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Infinidat decloaks, bulging with a BILLION greenbacks

Moshe Yanai’s latest storage upstart unicorn bares its horn

Symmetrix inventor and serial startup whiz Moshe Yanai has another startup exiting stealth; Inifinidat, which has a funding round and high-enough VC valuation for it to be a unicorn.

Infinidata was started up in 2010 by ex-XIV vets with Yanai as a board member and, we’d guess, angel investor. It is kind of re-inventing XIV, both hardware and software. Its staff, who are in the hundreds, have filed a bunch of patents, moire than ninety of them.

Unicorns are storage startups with a billion dollar-plus valuation and Infinidat has joined that club.

It has spread news of a second funding round led by TPG Growth that totals $150m. This takes its total funding to $230m, and its valuation to $1.2bn. This implies the VCs are ecstatic about its prospects. It has also raked in $80m before this B-round, which is serious coin.

Yanai’s canned quote said: “Infinidat is on the verge of revolutionizing the enterprise storage market with a dramatically simpler, more cost-effective storage solution offering unparalleled performance, capacity, and reliability. The Infinibox storage solution has already been customer-proven and is in production in multiple Fortune 500 companies around the world.”

The Infinidat IZBOx G300 filer is described here, and we learn it delivers SAN, file and object storage in parallel: “All three technologies are supported at every level, including the GUI which presents a unified control panel.”

We think there has to be a single low-level, block-level access layer with file and object and maybe SAN, layered on top.

Anyway, Infinidat’s box has seven “nines” uptime through a self-healing architecture, double-parity RAID and “comprehensive end-to-end data verification.” We understand it can have as much as 1.2TB of DRAM cache and up to 48TB of secondary NAND cache per controller, implying a clustered design to us. That gives it “ over 750k IOPS” which doesn’t sound so much to us here at El Reg. It also has a claimed disruptive price point, possibly down to $200,000, which we take to mean disruptive against VMAX-type arrays.

We asked about capacity scaling and Infindat said: "The Infinidat system is architected to scale based upon the density of the disks that are put into the system. Right now our systems ship with 2PB usable in a single rack from 480 x 6TB drives. ... We expect the drive density to improve over time and we will scale accordingly. Nothing in the Architecture limits us..."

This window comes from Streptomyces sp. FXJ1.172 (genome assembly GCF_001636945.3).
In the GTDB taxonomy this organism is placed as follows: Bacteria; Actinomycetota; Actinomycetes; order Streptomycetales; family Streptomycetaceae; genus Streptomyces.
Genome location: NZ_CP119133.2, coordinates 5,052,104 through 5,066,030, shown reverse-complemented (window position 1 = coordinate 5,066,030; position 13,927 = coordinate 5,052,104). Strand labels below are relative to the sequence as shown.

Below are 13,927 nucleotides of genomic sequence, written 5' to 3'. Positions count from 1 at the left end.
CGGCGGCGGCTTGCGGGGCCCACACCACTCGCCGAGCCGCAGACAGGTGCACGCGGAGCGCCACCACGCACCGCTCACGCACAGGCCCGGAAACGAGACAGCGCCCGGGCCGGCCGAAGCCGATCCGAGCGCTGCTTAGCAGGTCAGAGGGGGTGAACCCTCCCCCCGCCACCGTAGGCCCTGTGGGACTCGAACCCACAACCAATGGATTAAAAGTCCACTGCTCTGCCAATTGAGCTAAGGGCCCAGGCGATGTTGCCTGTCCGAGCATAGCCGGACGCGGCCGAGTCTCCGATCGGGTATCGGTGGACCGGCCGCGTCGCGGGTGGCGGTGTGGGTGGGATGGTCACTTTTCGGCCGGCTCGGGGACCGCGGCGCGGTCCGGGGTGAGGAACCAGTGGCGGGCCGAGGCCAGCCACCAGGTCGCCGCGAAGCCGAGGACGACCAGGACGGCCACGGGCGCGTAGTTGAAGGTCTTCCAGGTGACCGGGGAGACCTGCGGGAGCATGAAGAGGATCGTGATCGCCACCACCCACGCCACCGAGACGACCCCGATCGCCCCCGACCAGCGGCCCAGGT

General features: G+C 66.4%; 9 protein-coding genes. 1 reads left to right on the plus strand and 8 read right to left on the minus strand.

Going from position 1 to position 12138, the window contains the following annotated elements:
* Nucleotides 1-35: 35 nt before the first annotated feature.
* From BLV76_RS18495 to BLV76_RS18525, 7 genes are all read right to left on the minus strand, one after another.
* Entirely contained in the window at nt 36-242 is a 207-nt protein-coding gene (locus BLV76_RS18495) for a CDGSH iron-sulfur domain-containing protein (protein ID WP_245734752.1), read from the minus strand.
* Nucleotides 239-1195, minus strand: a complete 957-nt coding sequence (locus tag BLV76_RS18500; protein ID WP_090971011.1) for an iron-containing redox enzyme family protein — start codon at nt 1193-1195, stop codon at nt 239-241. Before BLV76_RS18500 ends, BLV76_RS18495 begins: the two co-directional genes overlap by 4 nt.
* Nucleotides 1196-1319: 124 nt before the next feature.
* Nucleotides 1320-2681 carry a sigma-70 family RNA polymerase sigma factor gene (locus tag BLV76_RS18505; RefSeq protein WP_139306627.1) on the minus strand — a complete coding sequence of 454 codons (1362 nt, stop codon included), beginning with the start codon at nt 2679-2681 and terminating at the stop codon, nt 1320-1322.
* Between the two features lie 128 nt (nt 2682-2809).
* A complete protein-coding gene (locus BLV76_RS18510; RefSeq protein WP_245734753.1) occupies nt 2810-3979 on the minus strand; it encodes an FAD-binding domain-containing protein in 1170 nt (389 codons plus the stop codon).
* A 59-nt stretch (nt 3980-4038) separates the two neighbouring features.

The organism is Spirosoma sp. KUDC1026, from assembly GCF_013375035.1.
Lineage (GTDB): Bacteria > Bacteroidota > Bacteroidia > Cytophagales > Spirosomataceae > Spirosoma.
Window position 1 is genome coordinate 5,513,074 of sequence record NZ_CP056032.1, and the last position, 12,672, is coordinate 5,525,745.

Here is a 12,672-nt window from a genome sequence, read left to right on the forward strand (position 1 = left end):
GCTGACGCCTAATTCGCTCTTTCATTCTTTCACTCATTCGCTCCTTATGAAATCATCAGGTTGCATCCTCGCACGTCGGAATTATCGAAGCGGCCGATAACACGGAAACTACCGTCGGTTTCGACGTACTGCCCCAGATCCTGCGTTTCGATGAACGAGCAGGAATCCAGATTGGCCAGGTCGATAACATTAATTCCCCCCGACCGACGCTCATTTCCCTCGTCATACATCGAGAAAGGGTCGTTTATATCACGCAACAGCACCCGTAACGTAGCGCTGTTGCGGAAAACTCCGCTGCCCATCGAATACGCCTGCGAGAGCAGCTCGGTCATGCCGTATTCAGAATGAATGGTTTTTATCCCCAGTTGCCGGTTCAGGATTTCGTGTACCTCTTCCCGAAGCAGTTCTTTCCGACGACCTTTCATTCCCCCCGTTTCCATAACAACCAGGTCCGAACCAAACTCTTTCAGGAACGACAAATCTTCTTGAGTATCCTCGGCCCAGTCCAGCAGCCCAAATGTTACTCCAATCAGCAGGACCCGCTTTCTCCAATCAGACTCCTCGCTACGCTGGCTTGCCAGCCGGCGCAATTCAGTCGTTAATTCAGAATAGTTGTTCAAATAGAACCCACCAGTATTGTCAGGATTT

Tom Milliken of TPG Growth said: “Infinidat is one of the true innovators in the space that will change the way data is stored in the future.”

ESG analyst Mark Peters was equally on-message: “Infinidat delivers the benefits of software-defined storage with provable commodity hardware, and without compromising availability. Combining that with a compelling, sensible and economically-attractive hybrid mix of solid state and hard disk drives, and a panoply of advanced functions should lead to strong user interest for Infinidat.”

An Israeli media outlet (in Hebrew) reports Infinidat has already sold tens of systems which look after 10PB of files to customers, including one in Shenzhen and Tricor. There is a partnership agreement with VMware and Yanai himself provided $60m in funding.

Infinidat has a US presence, and has signed distie Channelfusion in the UK. It is looking to add UK resellers. You can see the box at IPEXPO Manchester (UK) May 20-21.

Comment: A worry

This is a disk drive array and surely, long-term, disk drive arrays are the new tap libraries and will not store fast-access data or, eventually, near-line data either. Enterprise on-premise arrays will go all-flash; that is what analysts such as the people at Wikibon are saying.

A second worry is that hyper-converged systems are attacking the idea of a networked storage array being necessary at all.

A third worry is that on-premises data is going to the cloud.

Is XIV done right a horse-and-cart re-invention in the age of the motor car? Infinidat a shot too far by the Yanai-istas?

If it succeeds in displacing VMAX, DS8000 and VSP will it then find the data its arrays hold is flooding out to flash and the cloud? Hey, the VCs are putting in $150m and they’re smart guys. Moshe Yanai has a brain the size of a planet and me, one the size of a gnat. What do I know? ®

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